Glenn Brown (survey): Tate Liverpool, United Kingdom
This painting is based upon Jean-Honoré Fragonard's (1732-1806) work A Boy as Pierrot (1785), which features an angelic youth dressed in an 18th century clown costume too large for his slight frame. The original was painted a few short years before the bloody French Revolution (1789-1799), when many of Fragonard's most loyal patrons in the court of Louis XV were executed or exiled. The Pierrot costume was a parody of what many working class citizens considered a pompous, disconnected bourgeois and aristocratic elite whose hands are symbolically subdued by oversized sleeves. In Brown's rendition the mood of Fragonard's wide eyed cherub-esque subject goes from rosy-cheeked contentment to foreboding fright. Clad in what now resembles a decorative straitjacket, the boy is turned upside down in this 1995 composition – evoking the disorienting technique of German neo-expressionist Georg Baselitz (b.1938), who sought to shift the viewer's focus from traditional figuration to abstract formalism. The longing title of the work is drawn from the melancholic lyrics of British post-punk band Joy Division, who Brown draws upon to title a number of his paintings.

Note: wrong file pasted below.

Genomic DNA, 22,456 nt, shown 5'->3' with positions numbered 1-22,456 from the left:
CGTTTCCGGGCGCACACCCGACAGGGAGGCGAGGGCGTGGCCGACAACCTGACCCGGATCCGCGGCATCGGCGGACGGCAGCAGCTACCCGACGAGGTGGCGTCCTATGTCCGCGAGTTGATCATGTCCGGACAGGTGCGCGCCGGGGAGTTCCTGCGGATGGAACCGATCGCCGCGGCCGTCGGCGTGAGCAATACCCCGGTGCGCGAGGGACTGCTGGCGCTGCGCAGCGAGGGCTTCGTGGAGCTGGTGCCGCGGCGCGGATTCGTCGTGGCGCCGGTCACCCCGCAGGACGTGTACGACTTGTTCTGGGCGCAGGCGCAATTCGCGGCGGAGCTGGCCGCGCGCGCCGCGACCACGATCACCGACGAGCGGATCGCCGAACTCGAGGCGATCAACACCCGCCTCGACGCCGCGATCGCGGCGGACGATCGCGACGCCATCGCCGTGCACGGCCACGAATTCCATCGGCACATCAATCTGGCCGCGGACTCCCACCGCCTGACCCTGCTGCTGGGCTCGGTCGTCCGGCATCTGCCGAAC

– Steven Matijcio, Curator, Contemporary Arts Center, Cincinnati, USA